“I knew it would be a tough challenge,” Van Niekerk said. “I have time to recover now.”
After two races in one evening, Makwala will need it even more. He was kept out of the 400 final by organizers on Tuesday because of the stomach virus. He also pulled out of the opening heats in the 200 on Monday because of illness.
“I am running with anger,” Makwala said. “The 400 meters is my race. But thanks to the crowd, they were amazing.”
After 48 hours of drama about whether Makwala would be allowed to run any more races at the championships, the International Association of Athletics Federations made an exception and sent Makwala out on his own in driving rain Wednesday evening chasing a mark of 20.53 seconds.
He did it easily, and then got down on the track and did a handful of push-ups as the crowd roared.
Makwala had already qualified for the 400 final when he was a no-show for the 200 heats, suffering from a stomach virus that affected about 30 people at the championships.
Because of the danger to other athletes, the I.A.A.F. kept him out of that 400 final, despite Makwala’s insistence that he was back to full fitness.
“I’m still running with my heart broken,” Makwala said. “I was ready to run.”
In the women’s 400, Phyllis Francis of the United States upset the favorites.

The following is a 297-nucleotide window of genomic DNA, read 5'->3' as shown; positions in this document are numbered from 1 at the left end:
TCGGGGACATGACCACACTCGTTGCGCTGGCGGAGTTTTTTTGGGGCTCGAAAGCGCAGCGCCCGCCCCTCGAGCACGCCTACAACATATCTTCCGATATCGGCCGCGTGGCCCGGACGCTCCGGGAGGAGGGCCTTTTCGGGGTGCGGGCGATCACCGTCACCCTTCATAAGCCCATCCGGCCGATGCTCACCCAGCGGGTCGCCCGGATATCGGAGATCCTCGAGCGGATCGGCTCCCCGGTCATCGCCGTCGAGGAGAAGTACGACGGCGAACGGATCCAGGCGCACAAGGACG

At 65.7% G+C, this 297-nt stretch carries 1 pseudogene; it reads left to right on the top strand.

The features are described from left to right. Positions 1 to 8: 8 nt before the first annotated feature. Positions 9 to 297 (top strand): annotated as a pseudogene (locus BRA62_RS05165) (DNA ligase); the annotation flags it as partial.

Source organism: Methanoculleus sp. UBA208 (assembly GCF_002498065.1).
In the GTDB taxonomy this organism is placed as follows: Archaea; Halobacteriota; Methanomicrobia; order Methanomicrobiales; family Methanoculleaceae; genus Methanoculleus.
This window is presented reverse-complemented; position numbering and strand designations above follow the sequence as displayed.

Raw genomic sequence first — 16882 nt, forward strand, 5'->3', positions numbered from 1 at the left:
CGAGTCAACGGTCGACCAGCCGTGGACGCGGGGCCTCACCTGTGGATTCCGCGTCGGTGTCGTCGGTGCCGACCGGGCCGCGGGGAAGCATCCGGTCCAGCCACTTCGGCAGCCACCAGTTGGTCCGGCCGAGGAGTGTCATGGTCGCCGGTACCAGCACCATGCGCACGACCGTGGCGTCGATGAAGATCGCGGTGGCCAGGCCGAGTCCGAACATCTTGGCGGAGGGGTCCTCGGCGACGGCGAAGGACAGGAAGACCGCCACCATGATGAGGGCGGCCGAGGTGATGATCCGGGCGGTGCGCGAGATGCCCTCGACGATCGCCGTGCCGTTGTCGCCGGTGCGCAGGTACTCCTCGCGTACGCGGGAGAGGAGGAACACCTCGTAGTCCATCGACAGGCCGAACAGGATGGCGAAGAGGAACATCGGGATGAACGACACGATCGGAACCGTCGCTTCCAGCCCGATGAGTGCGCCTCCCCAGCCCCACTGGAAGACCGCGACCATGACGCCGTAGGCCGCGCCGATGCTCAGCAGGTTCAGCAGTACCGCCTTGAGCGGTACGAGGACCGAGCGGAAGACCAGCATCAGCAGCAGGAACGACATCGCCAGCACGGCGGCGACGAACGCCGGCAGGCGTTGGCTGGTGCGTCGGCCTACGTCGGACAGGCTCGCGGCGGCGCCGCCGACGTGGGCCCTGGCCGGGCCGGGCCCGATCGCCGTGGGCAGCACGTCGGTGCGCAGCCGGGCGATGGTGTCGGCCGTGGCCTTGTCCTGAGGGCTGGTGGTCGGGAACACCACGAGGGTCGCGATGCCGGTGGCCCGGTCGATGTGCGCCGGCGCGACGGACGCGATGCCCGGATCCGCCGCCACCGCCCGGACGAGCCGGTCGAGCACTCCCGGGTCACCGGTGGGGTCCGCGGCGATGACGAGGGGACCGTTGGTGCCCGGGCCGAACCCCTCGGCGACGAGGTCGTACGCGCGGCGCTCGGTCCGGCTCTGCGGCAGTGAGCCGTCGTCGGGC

Shaunae Miller-Uibo, the Olympic champion, looked poised to win gold until she slowed in the final meters, seemingly with pain in her right leg.
Salwa Eid Naser of Bahrain swept past Allyson Felix of the United States near the line and lunged for silver.
Francis finished in 49.92 seconds, .14 seconds ahead of Naser. Felix took third in 50.08 and Miller-Uibo was fourth.
“At the finish line I was surprised,” Francis said. “I thought I was second or third. But then they told me, ‘You are first.’ That is crazy.”
Despite her disappointing third-place finish, Felix won her 14th career medal at the world championships. That put her in a tie with Usain Bolt and Merlene Ottey at the top of the career list.
Bolt can still move to 15 with a medal in the 4×100 relay this weekend, but Felix might run on both relay races for the American team, which could bring her to 16.
The biggest surprise on a cold and wet night came in the men’s 400 hurdles. Karsten Warholm of Norway held off Yasmani Copello of Turkey and Kerron Clement of the United States for gold.
Warholm, 21, earned his first major title, and then looked up in amazement as the result showed on the giant screen.
The first gold medal of the night went to Gong Lijiao of China, who won the shot put title ahead of Anita Marton of Hungary and the Olympic champion, Michelle Carter of the United States.
Gong took the lead on her penultimate throw and won with a toss of 19.94 meters. Marton then crept into second position on her last throw, throwing it 19.49 and pushing Carter into third. The American had a mark of 19.14 meters.
Mo Farah, the British star, was back at the Olympic Stadium and got the sellout crowd roaring for his heat in the 5,000.
He ran a controlled race and coasted home in second place to automatically qualify for the final behind Yomif Kejelcha of Ethiopia.
Farah won the 10,000 meters on Friday for his sixth world championship gold and is going for No. 7 on Saturday. It would also clinch his fifth straight long-distance double at a global championships, starting with his double at the Olympic Stadium during the 2012 London Games.